fiction

Is it okay to be in love with your protagonist?

The idea occurred to me while walking the dogs this morning. Actually, no sooner was this idea given oxygen when it latched itself onto an old idea that all our protagonists are, in essence, autobiographical, just different versions of us. Combined, this asks, how much writing a central character is an act of narcissism?

I’ve just begun reading Montalbano’s First Case, a book of short stories by Andreas Camilleri, a kind of prequel to the Montalbano novels of which he has written many. It’s apparent that Camilleri emphasises Montalbano’s good character: his virtues, his compassion, his good judgement, his wisdom – even when his man goes against the grain, bends the rules and breaks the law, there is an apology and virtuous reasoning. I’d say he is in love with him. But whether Montalbano is secretly Camilleri, I have no way of telling.

Of course, there’s the other idea that our characters are our fictional children, or even that they are our Adams and Eves to which we play God. We simply love our children, whatever they may do.

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The Abstract Truth

I had watched a clip featuring the late British art critic, Brian Sewell, in a discussion about abstract paintings. I got the impression he wasn’t overly impressed by abstract art but, after a pause in the conversation, he said something like,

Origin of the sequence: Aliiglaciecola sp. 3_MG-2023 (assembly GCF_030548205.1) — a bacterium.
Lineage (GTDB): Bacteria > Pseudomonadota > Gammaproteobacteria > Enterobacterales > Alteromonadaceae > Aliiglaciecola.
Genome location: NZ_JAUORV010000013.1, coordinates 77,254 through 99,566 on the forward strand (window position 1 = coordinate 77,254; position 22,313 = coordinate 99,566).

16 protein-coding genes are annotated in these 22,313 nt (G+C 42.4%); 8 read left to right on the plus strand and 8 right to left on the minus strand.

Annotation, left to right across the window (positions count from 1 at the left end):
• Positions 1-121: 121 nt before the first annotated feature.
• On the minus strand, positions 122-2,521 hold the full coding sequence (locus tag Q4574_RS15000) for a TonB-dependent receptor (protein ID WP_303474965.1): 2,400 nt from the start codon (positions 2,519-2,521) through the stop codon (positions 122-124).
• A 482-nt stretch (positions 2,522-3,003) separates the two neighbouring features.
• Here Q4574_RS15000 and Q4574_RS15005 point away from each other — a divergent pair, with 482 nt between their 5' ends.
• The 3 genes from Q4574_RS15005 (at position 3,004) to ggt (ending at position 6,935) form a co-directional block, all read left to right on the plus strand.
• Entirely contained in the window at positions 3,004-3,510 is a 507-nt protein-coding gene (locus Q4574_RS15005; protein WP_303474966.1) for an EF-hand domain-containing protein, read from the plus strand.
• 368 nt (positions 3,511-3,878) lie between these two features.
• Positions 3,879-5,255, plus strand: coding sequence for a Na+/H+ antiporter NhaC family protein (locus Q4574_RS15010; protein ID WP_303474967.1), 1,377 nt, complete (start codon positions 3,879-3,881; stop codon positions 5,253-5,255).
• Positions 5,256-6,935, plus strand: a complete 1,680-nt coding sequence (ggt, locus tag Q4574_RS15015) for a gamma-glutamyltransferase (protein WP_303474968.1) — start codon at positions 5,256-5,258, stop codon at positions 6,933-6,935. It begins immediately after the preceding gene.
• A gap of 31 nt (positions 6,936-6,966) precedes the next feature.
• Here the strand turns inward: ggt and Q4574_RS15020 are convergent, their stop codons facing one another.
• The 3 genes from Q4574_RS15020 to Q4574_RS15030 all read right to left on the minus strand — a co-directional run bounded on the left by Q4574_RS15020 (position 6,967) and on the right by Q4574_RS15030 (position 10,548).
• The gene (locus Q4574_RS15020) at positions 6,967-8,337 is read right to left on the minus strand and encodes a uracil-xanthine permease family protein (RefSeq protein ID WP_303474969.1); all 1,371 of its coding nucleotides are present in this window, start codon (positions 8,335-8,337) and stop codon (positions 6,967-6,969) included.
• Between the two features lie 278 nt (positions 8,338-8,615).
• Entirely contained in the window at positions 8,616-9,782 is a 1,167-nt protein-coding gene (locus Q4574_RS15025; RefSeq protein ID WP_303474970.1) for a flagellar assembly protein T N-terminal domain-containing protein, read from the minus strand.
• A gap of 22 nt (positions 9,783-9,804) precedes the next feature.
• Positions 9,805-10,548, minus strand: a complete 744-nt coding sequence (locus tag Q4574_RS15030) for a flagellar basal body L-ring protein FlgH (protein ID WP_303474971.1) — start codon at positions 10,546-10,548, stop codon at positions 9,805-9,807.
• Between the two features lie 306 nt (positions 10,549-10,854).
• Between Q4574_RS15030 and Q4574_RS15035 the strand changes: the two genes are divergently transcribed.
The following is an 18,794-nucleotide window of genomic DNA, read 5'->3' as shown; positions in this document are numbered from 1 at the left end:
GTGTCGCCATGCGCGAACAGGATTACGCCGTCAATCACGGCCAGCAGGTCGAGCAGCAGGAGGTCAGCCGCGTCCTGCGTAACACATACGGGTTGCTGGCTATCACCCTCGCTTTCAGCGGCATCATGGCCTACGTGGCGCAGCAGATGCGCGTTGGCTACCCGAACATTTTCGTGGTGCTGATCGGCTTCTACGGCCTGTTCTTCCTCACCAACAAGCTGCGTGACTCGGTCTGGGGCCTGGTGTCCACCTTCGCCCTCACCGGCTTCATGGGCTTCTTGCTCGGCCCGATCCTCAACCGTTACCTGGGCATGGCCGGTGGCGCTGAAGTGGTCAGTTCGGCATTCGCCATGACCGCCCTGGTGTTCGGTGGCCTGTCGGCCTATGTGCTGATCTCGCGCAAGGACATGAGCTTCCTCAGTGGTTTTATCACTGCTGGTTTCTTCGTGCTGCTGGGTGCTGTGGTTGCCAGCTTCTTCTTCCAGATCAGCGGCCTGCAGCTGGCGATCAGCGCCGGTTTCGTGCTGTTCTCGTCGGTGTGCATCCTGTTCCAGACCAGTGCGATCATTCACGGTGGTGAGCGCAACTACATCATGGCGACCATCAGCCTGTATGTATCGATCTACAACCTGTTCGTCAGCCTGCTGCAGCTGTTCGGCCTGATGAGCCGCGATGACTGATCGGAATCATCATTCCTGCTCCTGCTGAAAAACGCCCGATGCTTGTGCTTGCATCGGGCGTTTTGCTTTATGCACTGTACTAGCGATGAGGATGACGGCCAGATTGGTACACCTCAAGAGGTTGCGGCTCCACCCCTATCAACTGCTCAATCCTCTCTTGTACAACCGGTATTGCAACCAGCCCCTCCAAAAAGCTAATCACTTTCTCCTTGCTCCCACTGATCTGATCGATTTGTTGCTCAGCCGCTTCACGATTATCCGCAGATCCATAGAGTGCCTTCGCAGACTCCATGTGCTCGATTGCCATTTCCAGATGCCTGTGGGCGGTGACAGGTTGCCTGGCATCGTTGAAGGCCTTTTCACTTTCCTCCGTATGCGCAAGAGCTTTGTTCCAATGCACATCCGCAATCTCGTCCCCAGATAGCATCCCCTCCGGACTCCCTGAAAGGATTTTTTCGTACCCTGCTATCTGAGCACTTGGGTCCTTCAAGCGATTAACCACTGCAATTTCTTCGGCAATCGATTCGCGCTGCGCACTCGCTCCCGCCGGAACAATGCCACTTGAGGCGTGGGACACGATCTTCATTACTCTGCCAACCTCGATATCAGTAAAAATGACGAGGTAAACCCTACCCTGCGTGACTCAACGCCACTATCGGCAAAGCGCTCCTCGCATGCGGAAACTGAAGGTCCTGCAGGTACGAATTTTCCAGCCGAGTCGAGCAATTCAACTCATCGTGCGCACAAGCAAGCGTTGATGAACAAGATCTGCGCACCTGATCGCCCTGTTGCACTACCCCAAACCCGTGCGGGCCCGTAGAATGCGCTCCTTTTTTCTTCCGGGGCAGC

“Well, any painting is an abstract, really.”

I can’t explain what he meant not having had, as he had, an education in the fine arts. While I can have a good guess at identifying an abstract work for what it is, I can’t tell you what makes any other work not an abstract, especially if the clues aren’t obvious.

But I was thinking, after writing a piece of flash fiction, whether, in a similar observation to abstract painting, all writing is fiction.

Or at least a version of it.


image: “Composition VIII” by Wassily Kandinsky

To borrow or steal

I met a working artist who trained in England at a time when the prevailing painterly style was Abstract. As a consequence, that’s mostly all his generation of artists were comfortable painting.

When opening his gallery, he found customers preferred landscapes. Apparently there is a yawning chasm between what the art schools teach and what the public wants. To survive, he turned to copying the work of other artists, ones who painted landscapes, until his skill and confidence grew, and now he is a successful landscape painter.

This in part reflects a sentiment attributed to Pablo Picasso,

Good artists borrow, great artists steal.


As I’m reading over my little stories here prior to clicking the publish button, I’m partly aware that I’ve copied a style of a professional author I’ve read, and probably admired, recently. It’s probably automatic and possibly subconscious. It certainly must be easier than inventing your own unique “voice”, if this is at all possible to do.

When I read other people’s, I wonder if it too is an unconscious borrowing of whatever it is they like to read.

Romance, thriller, historical, classic, kitchen sink working class realism. Is there a regular prompt out there which involves writing in a particular style?